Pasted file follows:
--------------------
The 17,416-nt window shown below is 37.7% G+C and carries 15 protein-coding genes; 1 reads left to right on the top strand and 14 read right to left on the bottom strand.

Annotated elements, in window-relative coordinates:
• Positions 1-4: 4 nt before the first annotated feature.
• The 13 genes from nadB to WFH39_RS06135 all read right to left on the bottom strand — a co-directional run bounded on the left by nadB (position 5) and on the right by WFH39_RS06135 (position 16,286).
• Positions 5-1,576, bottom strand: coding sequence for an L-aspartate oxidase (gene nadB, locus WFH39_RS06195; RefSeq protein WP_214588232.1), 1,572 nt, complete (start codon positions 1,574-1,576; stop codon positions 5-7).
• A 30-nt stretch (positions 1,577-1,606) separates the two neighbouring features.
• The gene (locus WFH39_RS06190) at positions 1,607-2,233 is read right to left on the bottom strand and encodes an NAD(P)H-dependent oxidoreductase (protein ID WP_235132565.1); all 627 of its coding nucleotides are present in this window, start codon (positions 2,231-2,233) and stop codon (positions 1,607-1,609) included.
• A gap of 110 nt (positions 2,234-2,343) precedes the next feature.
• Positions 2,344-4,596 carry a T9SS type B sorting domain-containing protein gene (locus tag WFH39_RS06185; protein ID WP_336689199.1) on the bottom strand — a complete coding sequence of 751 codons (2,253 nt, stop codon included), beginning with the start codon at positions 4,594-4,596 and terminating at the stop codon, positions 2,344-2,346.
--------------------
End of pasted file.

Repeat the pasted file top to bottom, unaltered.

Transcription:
The 17,416-nt window shown below is 37.7% G+C and carries 15 protein-coding genes; 1 reads left to right on the top strand and 14 read right to left on the bottom strand.

Annotated elements, in window-relative coordinates:
• Positions 1-4: 4 nt before the first annotated feature.
• The 13 genes from nadB to WFH39_RS06135 all read right to left on the bottom strand — a co-directional run bounded on the left by nadB (position 5) and on the right by WFH39_RS06135 (position 16,286).
• Positions 5-1,576, bottom strand: coding sequence for an L-aspartate oxidase (gene nadB, locus WFH39_RS06195; RefSeq protein WP_214588232.1), 1,572 nt, complete (start codon positions 1,574-1,576; stop codon positions 5-7).
• A 30-nt stretch (positions 1,577-1,606) separates the two neighbouring features.
• The gene (locus WFH39_RS06190) at positions 1,607-2,233 is read right to left on the bottom strand and encodes an NAD(P)H-dependent oxidoreductase (protein ID WP_235132565.1); all 627 of its coding nucleotides are present in this window, start codon (positions 2,231-2,233) and stop codon (positions 1,607-1,609) included.
• A gap of 110 nt (positions 2,234-2,343) precedes the next feature.
• Positions 2,344-4,596 carry a T9SS type B sorting domain-containing protein gene (locus tag WFH39_RS06185; protein ID WP_336689199.1) on the bottom strand — a complete coding sequence of 751 codons (2,253 nt, stop codon included), beginning with the start codon at positions 4,594-4,596 and terminating at the stop codon, positions 2,344-2,346.